Hong Kong – an air conditioner in every window

With an average temperatures of 30ºC with 80 percent humidity through the summer months, it is no surprise that air conditioning is a popular fixture all over Hong Kong, and has influenced the design of buildings.

Laundry drying in the windows of Hong Kong apartments

You’ll see air conditioning units perched in front of windows.

Air conditioners and drying racks hang from apartment windows

Bolted onto any spot that fits.

Wall of air conditioners on Argyle Street

This construction site amenities block being completely encircled with them.

Need more air-conditioning?

But the ad-hoc installation of air conditions into the windows isn’t the most aesthetic addition, so by the 1970s designers started including specially built air conditioner platforms to their buildings.

Housing Authority tower under construction

An integral part of the building design.

Floor upon floor of through wall air conditioners in a Hong Kong building

Allowing residents to easily install an air conditioner without blocking their view to the outside.

Typical Housing Authority apartment tower

But the development of mini-split systems presented a difficulty – the outdoor condenser units didn’t fit in the spaces intended for the older ‘window box’ air conditioners.

Spilt systems replace old window box air conditioners

But manufacturers saw this as a problem they could solve, and developed mini-split systems with a low profile outdoor unit.

Split system air conditioner designed to be retrofitted onto a 'window box' air conditioner shelf

Which could squeeze onto the shelf designed for a ‘window box’ air conditioner.

Split system air conditioner installed on a shelf designed for a through-wall unit

As for the old air conditioners? They get sent off for scrap.

Scrapyard full of abandoned air conditioners

Footnote: air conditioner platforms and saleable area of apartments

In 2000 it was flagged that Hong Kong property developers were counting the area occupied by air-conditioners in the overall floor area of apartments.

The inclusion of air-conditioner platforms in the saleable area of units at the Sino Land-led consortium’s Island Resort in Siu Sai Wan has renewed concerns about inadequate regulatory controls on residential sales.

Surveyors said such an inclusion was unusual and it could confuse consumers about the efficiency ratio of the units and the effective selling prices.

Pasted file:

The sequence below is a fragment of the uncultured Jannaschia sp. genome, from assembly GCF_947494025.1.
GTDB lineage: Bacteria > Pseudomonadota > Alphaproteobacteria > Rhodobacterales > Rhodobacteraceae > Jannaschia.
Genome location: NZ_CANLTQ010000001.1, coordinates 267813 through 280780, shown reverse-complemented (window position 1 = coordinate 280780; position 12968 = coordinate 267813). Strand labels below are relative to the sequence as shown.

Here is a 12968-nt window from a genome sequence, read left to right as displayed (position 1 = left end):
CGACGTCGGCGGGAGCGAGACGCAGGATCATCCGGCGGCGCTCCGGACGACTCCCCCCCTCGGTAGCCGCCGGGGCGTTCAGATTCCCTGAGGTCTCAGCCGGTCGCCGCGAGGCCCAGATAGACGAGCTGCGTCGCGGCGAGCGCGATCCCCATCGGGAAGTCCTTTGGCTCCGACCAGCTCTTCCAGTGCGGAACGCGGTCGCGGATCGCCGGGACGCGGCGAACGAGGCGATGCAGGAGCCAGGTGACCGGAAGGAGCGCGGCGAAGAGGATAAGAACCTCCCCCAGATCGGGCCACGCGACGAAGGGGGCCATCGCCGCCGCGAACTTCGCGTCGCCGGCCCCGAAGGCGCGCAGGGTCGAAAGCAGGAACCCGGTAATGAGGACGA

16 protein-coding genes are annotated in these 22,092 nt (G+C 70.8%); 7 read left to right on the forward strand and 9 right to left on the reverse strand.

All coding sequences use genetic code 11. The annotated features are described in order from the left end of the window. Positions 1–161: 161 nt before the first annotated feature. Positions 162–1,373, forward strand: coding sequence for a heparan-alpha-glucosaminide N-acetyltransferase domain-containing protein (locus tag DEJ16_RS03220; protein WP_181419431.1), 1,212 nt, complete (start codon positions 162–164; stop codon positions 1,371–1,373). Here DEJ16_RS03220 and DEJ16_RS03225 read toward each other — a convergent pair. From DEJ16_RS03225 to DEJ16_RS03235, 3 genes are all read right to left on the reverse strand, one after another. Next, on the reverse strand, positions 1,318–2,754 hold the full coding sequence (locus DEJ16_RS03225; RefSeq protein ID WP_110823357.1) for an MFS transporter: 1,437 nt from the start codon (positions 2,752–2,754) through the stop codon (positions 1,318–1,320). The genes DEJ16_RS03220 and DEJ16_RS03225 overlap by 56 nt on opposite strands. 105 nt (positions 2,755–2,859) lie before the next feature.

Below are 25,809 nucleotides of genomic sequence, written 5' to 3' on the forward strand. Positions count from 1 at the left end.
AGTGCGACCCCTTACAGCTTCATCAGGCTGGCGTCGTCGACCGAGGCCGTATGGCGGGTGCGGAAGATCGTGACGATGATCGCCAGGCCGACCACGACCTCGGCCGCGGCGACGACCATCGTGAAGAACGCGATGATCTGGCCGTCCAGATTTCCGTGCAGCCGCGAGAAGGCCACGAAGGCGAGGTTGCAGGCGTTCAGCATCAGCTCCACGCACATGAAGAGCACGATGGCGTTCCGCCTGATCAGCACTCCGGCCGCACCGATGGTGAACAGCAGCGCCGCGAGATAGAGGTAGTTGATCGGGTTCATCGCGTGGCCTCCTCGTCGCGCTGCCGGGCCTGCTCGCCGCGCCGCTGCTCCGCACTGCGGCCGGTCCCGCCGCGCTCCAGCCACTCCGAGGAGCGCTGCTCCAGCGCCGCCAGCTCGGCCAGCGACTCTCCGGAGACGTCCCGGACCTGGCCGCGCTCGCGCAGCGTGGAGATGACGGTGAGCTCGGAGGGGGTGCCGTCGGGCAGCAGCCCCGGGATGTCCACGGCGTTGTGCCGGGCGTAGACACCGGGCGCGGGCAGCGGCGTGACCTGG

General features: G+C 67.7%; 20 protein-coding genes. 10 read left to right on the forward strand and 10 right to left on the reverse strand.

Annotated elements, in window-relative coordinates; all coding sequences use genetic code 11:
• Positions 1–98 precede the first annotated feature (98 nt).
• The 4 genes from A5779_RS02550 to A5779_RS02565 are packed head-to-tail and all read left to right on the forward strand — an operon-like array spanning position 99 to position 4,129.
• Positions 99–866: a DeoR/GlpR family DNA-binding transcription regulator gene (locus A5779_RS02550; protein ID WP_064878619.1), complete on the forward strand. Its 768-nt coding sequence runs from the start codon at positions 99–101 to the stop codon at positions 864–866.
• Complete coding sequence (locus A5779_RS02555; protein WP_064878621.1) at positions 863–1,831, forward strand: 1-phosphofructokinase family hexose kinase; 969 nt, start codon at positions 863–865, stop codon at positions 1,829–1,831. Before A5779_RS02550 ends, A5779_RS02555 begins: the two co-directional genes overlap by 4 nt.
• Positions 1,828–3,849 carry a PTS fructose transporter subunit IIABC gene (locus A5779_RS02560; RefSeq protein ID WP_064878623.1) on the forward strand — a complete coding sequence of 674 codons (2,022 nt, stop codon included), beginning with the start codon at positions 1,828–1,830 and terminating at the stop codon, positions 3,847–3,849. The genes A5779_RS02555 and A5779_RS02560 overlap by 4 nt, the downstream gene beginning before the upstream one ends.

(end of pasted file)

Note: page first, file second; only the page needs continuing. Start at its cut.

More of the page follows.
They said it might be necessary to review the definition of saleable area if other developers followed suit.

‘It is rare that a developer builds a platform to install air-conditioners in a mass housing project,’ said Tony Tse Wai-chuen, chairman of the Hong Kong Institute of Surveyors’ general practice committee.

Air-conditioner platforms were usually seen in houses or luxury flats at least 1,500 square feet in size.

Those units had a centralised air-conditioning system and needed a room to install the related facilities, Mr Tse said.

In that case, some developers might include them in the saleable area.

Mr Tse said the move by Sino Land to include the platforms in the saleable area was acceptable based on the existing definition.

The definition of saleable area means the floor exclusively allocated to the unit, including balconies and verandas but excluding common areas such as stairs, lift shafts, lobbies and communal toilets.

Mr Tse said the platforms at Island Resort were not for common use, so they could be included in the saleable area.

One key issue is the lack of a standard definition of gross floor area.

Different developers include different proportions of common areas in the gross floor area.

But Hong Kong purchasers are used to thinking in terms of gross floor area when prices are all quoted on such a basis.

In the case of Island Resort, the air-conditioner platforms are also included in the gross floor area.

On such a basis, the average price for the first 68 units to be sold is $4,288 per sq ft.

Analysts said the inclusion inflated the gross floor area and resulted in a lower average price, which could set a wrong base to compare the prices with other projects.

John Hui, vice-president of the Hong Kong Institute of Real Estate Administration, said there was no statutory definition of saleable area, even though the present definition was commonly accepted and adopted in lease conditions in consent schemes.